Ask RC: How are you doing on the anniversary of your daughter’s passing?
It is never a good thing when the phone rings in the middle of the night. Neither is it a good thing when my phone rings in the middle of class, especially when the call is from home. I took the call. There was, understandably, some uncertainty on the other end of the line. I tore out of the classroom and into my car. I called my parents as I drove, tears distorting my view. My mother couldn’t understand the words I struggled to say, “Shannon’s gone.”
The six mile drive likely took less than five minutes and I raced into the house. 911 was trying to explain CPR, but I could tell she had been dead for hours. I gathered the children together, hugging them. I explained that neither the child who had found her, nor those who had shared her room during the night had done anything wrong. Within minutes the police were there. They spoke with me and the children, and soon the ambulance arrived. Moments later her mortal remains were gone. Soon the police, after an encouraging word on the peace, strength and character of my children, left as well.
As my heart rate finally slowed I was left with jobs to do, and the sickening reality that I knew how to do them. I knew whom to call about the burial service. I knew where to send the obituary. I knew which phone calls had to be made, and how to put together a schedule of services. I knew also that I would be preaching at her memorial. There is a sad sameness to death. Managing that process is not a skill set anyone wants to have.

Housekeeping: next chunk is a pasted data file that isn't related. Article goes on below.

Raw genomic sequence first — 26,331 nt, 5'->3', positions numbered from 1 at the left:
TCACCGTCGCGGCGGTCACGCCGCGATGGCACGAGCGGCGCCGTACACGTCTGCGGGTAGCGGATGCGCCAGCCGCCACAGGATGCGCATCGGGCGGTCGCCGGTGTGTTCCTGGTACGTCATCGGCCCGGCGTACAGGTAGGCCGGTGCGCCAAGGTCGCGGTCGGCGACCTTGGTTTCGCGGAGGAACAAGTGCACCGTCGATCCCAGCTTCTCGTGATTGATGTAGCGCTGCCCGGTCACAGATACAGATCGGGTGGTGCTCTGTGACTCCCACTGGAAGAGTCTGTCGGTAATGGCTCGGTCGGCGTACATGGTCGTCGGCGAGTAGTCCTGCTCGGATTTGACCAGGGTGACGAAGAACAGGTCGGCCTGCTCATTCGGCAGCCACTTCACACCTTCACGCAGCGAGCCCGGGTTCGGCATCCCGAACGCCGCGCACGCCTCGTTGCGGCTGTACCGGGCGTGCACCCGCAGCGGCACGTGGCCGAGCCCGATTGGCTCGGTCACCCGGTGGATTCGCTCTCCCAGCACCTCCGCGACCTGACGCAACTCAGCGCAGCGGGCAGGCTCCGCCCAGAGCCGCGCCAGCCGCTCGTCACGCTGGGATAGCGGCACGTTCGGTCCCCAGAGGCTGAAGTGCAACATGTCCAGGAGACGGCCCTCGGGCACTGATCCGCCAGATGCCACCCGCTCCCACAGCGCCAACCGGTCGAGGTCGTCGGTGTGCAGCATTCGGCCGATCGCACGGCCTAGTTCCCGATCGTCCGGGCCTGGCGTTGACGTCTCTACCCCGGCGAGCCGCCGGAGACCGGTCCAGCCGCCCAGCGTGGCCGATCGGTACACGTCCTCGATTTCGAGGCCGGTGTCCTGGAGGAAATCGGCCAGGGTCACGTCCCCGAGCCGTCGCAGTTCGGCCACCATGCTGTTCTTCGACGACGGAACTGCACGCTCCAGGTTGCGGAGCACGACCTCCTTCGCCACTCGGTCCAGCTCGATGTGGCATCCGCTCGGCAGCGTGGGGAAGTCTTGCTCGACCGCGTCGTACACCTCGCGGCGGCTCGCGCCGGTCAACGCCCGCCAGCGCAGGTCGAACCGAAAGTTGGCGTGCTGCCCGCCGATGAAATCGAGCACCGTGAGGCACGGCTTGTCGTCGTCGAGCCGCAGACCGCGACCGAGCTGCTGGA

There are, however, differences as well. With Denise we had a slow march, and in the end, the expectation of the end. With Shannon there was the unexpected phone call. Because so many knew Denise they mourned with me. Because so few knew Shannon, few understand my mourning. When Denise passed, Shannon was there to check on me. In those in-between months I was careful to ask each of the children how they were managing. But I must confess I was given to retreating to my room, and there, to my sorrow. Shannon grew increasingly curious. With her unsteady gait she would make her way into my retreat, and just stand there, looking at me, smiling. I thought she was saying, “I sure would like to spend some time with you dad. Why don’t you put me on your lap?” Now I believe she was saying, “You’ll be glad if you put me on your lap.” And she was right. But there is no Shannon to comfort me in the loss of Shannon.
All her life I took special care of Shannon. All her life she took special care of me. I fed her her meals. She fed me my peace. I held her hand, keeping her body steady. She held my hand, keeping my soul steady. She looked up to me in trust. Now I look up to her in hope. She no longer steals into my room. But every Lord’s Day I am lifted up to her, to my bride, and to the One who in His grace brought us all together, and will bring us together again. So I weep not from emptiness, but from fullness. Jesus walked out of a tomb alive. That changes everything.